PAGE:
You know the market that a business operates in is going wrong when suppliers of a product or service have more power than the customer of the product.
You naturally would expect it to work the opposite way around with suppliers looking to sell their products / services to customers at any given chance. Typically this could lead to bartering over the price to secure the sale and custom.
However the news is littered with fairly modern examples of this not being the case. The first example I remember was that of Heinz and Tesco, in which Tesco were demanding a reduction in the unit cost of each item and Heinz was reluctant to give them this. The end result was Heinz not being sold in Tesco for a short period of time, until the supplier (Heinz) came back to the table and came somewhere close to Tesco’s demands.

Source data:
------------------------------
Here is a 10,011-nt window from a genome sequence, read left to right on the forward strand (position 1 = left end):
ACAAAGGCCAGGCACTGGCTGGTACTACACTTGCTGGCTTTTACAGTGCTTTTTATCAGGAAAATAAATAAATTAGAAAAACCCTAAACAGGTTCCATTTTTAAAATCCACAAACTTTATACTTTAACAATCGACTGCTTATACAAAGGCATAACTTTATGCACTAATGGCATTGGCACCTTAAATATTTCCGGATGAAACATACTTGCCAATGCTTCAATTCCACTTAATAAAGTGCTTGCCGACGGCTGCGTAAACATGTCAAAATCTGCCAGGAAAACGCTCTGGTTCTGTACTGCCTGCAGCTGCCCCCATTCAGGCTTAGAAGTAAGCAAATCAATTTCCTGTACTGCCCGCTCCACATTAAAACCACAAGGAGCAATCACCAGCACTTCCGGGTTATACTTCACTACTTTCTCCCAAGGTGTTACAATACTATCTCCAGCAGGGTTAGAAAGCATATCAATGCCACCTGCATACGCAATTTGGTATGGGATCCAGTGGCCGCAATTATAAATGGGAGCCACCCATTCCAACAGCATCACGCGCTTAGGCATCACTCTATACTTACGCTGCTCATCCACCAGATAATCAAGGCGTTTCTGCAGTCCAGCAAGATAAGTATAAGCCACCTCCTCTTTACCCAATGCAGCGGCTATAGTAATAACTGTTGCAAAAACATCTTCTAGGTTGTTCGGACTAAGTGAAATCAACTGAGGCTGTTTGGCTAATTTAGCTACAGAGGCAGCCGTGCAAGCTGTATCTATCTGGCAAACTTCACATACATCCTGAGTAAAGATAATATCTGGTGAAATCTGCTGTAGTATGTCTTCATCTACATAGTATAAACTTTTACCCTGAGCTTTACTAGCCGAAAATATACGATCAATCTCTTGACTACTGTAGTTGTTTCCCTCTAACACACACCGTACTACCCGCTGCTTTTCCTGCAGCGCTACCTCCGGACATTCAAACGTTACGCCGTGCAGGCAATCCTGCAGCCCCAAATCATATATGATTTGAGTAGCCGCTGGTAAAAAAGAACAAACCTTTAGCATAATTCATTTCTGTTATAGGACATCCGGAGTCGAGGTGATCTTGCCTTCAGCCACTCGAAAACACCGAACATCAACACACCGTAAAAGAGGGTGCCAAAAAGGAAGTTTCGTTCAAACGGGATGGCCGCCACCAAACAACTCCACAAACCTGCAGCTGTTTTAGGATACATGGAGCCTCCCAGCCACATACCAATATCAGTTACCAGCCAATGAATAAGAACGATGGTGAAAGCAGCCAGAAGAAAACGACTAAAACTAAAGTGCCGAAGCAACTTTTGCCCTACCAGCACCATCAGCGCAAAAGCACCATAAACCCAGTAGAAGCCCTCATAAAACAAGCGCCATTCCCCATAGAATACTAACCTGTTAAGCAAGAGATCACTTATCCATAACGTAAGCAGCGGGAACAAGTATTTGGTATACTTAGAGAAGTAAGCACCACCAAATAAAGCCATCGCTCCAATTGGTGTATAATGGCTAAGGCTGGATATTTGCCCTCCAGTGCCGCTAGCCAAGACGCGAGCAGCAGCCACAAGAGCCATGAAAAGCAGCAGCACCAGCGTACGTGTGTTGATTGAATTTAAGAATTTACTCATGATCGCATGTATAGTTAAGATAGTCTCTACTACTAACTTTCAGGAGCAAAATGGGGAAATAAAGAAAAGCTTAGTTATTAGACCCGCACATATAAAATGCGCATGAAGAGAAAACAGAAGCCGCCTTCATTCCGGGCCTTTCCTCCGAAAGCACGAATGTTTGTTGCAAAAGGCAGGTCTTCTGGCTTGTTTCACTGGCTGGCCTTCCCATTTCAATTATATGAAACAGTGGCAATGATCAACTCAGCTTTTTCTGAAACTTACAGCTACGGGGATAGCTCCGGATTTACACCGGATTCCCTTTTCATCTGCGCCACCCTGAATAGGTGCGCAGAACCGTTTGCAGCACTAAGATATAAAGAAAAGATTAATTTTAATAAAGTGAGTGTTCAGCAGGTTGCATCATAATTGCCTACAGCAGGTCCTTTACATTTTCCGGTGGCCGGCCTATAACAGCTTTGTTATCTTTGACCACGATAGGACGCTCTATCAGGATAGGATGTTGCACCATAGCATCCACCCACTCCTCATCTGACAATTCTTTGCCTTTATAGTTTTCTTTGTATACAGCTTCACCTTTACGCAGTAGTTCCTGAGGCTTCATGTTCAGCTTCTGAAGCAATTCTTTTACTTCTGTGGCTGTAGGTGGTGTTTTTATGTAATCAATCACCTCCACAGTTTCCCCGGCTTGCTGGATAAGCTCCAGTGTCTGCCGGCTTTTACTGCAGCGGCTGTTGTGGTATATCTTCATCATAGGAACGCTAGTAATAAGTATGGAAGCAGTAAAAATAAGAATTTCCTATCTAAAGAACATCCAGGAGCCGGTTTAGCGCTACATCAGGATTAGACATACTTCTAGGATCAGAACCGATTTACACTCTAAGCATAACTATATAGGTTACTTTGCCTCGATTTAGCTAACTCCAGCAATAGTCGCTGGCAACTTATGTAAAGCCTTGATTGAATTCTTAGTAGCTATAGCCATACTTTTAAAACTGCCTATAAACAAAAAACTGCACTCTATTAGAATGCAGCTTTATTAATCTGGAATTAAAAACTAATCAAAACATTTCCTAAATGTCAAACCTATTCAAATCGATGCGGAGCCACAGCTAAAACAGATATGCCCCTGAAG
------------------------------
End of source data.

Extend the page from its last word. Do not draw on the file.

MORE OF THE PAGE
Supplier power was also blamed for the demise of Phones4U. The mobile network of O2 and Three withdrew from selling their phones though the company, leaving them dependent on the deals they had with EE and Vodafone. Once both of these networks decided they did not wish to supply Phones4U, effectively that was the end of their business model. This of course also enabled the larger mobile phone companies to remove a competitor from the market as well.
Clearly all of this links in with the topic of Porters 5 Forces. I have a video tutorial on this via my YouTube Channel which you may find useful in trying to apply to the short situations that have been covered above.